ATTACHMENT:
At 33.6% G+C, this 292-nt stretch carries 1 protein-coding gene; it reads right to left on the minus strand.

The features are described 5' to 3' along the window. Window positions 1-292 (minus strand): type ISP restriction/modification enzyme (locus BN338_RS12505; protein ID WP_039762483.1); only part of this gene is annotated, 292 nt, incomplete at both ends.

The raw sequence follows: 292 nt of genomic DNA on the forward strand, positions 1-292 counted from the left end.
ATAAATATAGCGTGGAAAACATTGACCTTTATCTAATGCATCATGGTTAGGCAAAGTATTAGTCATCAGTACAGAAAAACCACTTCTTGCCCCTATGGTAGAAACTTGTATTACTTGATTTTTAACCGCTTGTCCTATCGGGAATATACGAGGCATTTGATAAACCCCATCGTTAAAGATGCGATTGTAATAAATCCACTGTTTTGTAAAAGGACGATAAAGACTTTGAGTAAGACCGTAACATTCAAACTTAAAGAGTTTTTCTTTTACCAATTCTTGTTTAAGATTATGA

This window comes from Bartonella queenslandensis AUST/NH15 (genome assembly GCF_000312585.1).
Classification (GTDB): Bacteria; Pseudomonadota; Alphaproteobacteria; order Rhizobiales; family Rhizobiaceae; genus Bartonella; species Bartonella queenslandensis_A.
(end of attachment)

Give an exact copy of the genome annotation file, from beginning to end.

At 33.6% G+C, this 292-nt stretch carries 1 protein-coding gene; it reads right to left on the minus strand.

The features are described 5' to 3' along the window. Window positions 1-292 (minus strand): type ISP restriction/modification enzyme (locus BN338_RS12505; protein ID WP_039762483.1); only part of this gene is annotated, 292 nt, incomplete at both ends.

The raw sequence follows: 292 nt of genomic DNA on the forward strand, positions 1-292 counted from the left end.
ATAAATATAGCGTGGAAAACATTGACCTTTATCTAATGCATCATGGTTAGGCAAAGTATTAGTCATCAGTACAGAAAAACCACTTCTTGCCCCTATGGTAGAAACTTGTATTACTTGATTTTTAACCGCTTGTCCTATCGGGAATATACGAGGCATTTGATAAACCCCATCGTTAAAGATGCGATTGTAATAAATCCACTGTTTTGTAAAAGGACGATAAAGACTTTGAGTAAGACCGTAACATTCAAACTTAAAGAGTTTTTCTTTTACCAATTCTTGTTTAAGATTATGA

This window comes from Bartonella queenslandensis AUST/NH15 (genome assembly GCF_000312585.1).
Classification (GTDB): Bacteria; Pseudomonadota; Alphaproteobacteria; order Rhizobiales; family Rhizobiaceae; genus Bartonella; species Bartonella queenslandensis_A.